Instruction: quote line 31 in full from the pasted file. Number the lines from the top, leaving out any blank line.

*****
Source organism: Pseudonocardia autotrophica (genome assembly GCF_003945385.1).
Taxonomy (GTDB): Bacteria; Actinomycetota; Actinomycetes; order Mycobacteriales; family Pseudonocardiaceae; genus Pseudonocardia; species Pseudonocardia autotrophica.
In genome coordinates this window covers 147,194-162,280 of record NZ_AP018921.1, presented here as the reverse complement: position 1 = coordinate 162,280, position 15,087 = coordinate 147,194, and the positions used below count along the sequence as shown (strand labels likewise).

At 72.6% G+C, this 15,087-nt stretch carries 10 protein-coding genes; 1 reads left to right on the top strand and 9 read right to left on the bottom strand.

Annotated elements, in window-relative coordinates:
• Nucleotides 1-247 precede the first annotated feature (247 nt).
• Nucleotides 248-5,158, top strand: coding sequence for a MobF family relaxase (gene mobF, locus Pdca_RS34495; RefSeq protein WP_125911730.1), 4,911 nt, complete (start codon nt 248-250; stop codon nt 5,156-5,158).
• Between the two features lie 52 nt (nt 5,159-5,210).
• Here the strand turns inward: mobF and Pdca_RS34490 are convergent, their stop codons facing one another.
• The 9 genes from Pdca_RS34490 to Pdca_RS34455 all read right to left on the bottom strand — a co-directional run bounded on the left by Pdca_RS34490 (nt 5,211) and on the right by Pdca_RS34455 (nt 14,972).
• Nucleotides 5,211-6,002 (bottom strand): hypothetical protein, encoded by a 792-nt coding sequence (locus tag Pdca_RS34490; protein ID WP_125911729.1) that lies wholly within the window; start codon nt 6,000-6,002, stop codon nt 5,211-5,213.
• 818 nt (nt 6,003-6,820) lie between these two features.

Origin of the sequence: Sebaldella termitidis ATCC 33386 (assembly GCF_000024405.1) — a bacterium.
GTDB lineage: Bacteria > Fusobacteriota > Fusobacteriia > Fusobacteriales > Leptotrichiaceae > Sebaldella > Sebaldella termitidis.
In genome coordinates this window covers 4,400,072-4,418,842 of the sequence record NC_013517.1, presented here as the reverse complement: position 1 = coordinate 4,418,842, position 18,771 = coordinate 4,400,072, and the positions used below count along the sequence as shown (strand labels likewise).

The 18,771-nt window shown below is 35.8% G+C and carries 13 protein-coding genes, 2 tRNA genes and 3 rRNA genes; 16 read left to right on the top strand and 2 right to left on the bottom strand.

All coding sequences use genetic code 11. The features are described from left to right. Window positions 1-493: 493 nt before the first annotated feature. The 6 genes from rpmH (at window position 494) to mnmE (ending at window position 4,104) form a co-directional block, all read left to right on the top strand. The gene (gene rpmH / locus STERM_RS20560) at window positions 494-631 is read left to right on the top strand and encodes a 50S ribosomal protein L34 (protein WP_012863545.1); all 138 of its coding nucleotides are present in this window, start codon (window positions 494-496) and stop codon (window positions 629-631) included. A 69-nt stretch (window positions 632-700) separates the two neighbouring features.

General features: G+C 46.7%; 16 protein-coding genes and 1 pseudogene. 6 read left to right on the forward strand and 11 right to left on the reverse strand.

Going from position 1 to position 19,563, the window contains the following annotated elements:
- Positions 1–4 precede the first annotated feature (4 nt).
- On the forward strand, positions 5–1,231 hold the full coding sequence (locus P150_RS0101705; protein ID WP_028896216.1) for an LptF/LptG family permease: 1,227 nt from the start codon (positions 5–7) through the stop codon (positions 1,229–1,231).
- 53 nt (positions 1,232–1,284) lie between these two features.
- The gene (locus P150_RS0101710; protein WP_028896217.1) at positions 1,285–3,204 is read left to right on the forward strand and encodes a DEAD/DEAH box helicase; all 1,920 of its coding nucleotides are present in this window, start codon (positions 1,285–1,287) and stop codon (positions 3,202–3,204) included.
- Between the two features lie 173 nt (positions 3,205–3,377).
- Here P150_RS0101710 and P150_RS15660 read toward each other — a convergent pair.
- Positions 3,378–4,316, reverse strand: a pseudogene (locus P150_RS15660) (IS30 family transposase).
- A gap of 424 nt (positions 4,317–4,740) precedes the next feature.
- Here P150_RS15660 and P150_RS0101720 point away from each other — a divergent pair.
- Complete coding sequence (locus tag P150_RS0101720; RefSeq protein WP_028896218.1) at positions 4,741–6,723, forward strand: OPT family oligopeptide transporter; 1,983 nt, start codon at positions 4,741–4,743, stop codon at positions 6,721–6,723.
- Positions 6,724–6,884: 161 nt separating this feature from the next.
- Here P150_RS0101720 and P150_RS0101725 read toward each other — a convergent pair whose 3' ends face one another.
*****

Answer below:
- Here P150_RS0101720 and P150_RS0101725 read toward each other — a convergent pair whose 3' ends face one another.